"When you think about what's happening on video on our platform we're really excited by the production and consumption of video and we're seeing the full range from people posting the things in their personal lives; the power of what a mobile phone can produce and distribute now is pretty incredible when you compare it to just a few years ago to some of the most sophisticated content producers in the world producing for us," added Sandberg.

Facebook Focuses on Search

Facebook is moving into the search space aggressively, definitely to help it compete with Twitter and perhaps even Google in the future. Facebook launched true keyword search in late 2014 that allows users to search not just profile names or just your friends posts, but also everyone's public posts. And, if you didn't know, all postings default at public, which means that anyone can search for your posts.

The first goal for Facebook with search is to become more like Twitter, where people post their thoughts, feelings and most importantly news reports, especially the on-the-scene kind. When the next plane lands in the Hudson, Facebook wants the survivor standing on the wing to use their platform to post about this breaking news, not Twitter. More precisely, Facebook wants you to use Facebook Live to stream your personalized live news coverage.

"We're making good progress on core services within the Facebook app, like Search," Zuckerberg stated. "A growing way people use search is to find what people are saying about a topic across the more than 2.5 trillion posts in our network. Now, people are doing more than 2 billion searches a day, between looking up people, businesses and other things that they care about. Continuous, steady improvement to services like search are an important part of helping people connect and realizing our mission."

He also said this in minimizing their true plans, in my opinion.

So I'd say we're around the second phase of that in search now. We have a pretty big navigational use case where people look up people and pages and groups that they want to get to and look at and search. One of the big growing use cases that we're investing a lot in is looking up the content in the ecosystem and that is an area that we're very excited about which helps people find more content.

But certainly there's a reasonable amount of behavior in there which is looking for things that over time could be monetizeable or commercial intense and at some point we will probably want to work on that but we're still in the phase of just making it easier for people to find all the content they want and connect with businesses organically.

But what's their next goal? Facebook has certainly focused on the business use of their platform as they continue to look for monetization opportunities. My guess is that Facebook will seek to compete with LinkedIn as the business platform of record.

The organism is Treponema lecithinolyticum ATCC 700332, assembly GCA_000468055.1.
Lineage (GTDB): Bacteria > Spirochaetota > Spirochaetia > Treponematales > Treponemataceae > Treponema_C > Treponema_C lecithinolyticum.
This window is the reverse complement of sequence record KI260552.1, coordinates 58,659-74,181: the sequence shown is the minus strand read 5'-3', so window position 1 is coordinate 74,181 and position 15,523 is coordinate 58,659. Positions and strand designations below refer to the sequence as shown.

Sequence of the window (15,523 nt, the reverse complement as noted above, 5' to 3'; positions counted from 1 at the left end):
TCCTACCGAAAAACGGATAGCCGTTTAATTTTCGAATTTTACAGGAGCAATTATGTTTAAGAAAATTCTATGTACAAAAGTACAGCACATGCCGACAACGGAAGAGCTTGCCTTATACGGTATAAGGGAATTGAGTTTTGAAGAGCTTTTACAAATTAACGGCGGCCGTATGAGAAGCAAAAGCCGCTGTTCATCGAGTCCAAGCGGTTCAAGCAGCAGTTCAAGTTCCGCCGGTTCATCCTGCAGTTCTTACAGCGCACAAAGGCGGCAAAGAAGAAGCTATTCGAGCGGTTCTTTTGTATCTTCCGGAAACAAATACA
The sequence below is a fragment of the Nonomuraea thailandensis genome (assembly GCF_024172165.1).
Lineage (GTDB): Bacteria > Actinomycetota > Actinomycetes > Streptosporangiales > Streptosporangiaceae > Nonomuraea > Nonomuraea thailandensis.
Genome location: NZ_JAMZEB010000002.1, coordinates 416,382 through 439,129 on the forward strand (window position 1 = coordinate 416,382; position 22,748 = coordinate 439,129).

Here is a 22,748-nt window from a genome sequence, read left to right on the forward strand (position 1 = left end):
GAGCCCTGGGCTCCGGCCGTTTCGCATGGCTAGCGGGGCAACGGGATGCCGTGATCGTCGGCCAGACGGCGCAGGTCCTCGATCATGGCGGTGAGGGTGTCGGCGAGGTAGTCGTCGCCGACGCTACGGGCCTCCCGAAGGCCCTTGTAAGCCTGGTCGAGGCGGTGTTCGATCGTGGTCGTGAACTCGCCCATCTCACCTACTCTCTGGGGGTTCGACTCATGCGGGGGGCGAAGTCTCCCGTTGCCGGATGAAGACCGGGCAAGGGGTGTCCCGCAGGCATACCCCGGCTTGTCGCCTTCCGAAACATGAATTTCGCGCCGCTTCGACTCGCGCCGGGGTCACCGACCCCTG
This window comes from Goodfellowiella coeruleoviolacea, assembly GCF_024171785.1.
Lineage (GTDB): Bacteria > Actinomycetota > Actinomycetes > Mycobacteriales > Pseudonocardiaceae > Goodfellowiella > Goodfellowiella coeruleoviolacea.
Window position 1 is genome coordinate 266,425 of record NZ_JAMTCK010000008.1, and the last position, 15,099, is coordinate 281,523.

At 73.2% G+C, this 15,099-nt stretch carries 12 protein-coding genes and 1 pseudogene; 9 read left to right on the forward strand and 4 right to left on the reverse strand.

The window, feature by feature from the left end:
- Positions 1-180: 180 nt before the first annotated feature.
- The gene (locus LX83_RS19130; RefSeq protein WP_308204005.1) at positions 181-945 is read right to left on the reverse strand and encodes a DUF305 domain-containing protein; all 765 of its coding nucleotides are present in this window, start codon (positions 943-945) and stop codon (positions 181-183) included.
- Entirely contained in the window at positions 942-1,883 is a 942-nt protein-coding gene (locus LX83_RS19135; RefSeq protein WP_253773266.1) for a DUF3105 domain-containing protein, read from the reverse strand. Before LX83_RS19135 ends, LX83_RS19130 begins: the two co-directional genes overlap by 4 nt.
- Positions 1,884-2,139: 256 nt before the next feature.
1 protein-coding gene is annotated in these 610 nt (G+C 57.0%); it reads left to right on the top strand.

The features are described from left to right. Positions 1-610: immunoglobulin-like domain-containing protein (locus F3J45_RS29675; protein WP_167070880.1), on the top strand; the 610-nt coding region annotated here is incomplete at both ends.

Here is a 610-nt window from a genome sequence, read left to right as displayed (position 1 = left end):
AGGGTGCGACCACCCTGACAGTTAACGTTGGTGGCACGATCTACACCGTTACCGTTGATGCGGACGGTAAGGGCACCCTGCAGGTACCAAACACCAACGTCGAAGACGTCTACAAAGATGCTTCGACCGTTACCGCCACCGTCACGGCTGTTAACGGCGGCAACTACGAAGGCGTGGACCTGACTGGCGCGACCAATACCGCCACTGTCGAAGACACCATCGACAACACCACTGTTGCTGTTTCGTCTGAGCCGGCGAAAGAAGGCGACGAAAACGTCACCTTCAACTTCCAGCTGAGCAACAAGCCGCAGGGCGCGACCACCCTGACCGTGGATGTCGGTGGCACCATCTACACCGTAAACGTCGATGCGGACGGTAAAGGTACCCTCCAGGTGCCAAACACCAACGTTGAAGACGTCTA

Over the last few years LinkedIn has certainly moved from a glorified directory of business professionals to a platform for business related news, conversation and connection. Facebook has the platform but would need to figure out how to easily separate family life from business life, which could be done rather easily. With Microsoft buying LinkedIn, Facebook will be highly motivated to compete.

Next up for Facebook Search would be to compete with Google. Why... you ask? Because Google has a market cap of $520 billion, with the majority of that credited to its search business, whileFacebook has a market cap of $362 billion. More importantly, it's about revenue and profit. In 2015, Google had $75 billion in revenue and $16 billion in net income while Facebook had $17 billion in revenue and $3.6 billion in net income.

Google tried to compete with Facebook with Google+ and it failed miserably, but that's because it's harder to get people to change their social habits than it is their search habits. You don't need your friends to use Facebook Search in order for you to find it useful, but you definitely need your friends to move to a new social platform to make it work for you. That was Google's dilemma, but it won't be Facebook's.

"Since it refocused on keywords, Facebook is now seeing 2 billion searches per day of its 2.5 trillion posts," stated TechCrunch writer Josh Constine. "That’s compared to 1.5 billion searches per day in July 2015, and 1 billion in September 2012. That’s a 33% climb in just 9 months."

That's lets than half a reported 3.5 billion searches per day on Google. The difference is that Google's searches are monitizable, while Facebook searches, not so much. However, this must scare the heck out of Google because it shows how ingrained people are to use Facebook for search. Therefore, over time I predict that Facebook will add web indexing to it's search engine. They already have 3.5 billion searches, why not open up search to everything and in the process open up a huge monetization opportunity.

One other prediction, Facebook will disconnect its search app from just Facebook.com, just like they did Messenger. Then, voilà, Facebook is competing with Google.

Making Instagram Stronger

Instagram was purchased by Facebook for $1 billion while it was just getting off the ground. It is now center to its plans on connecting with everyone in the world on a constant always on basis. That's why Instagram is so important to Facebook, it has a foothold with younger people and its active user base is not a clone of Facebook's, so it expands the corporate Facebook's universe of connectivity and engagement.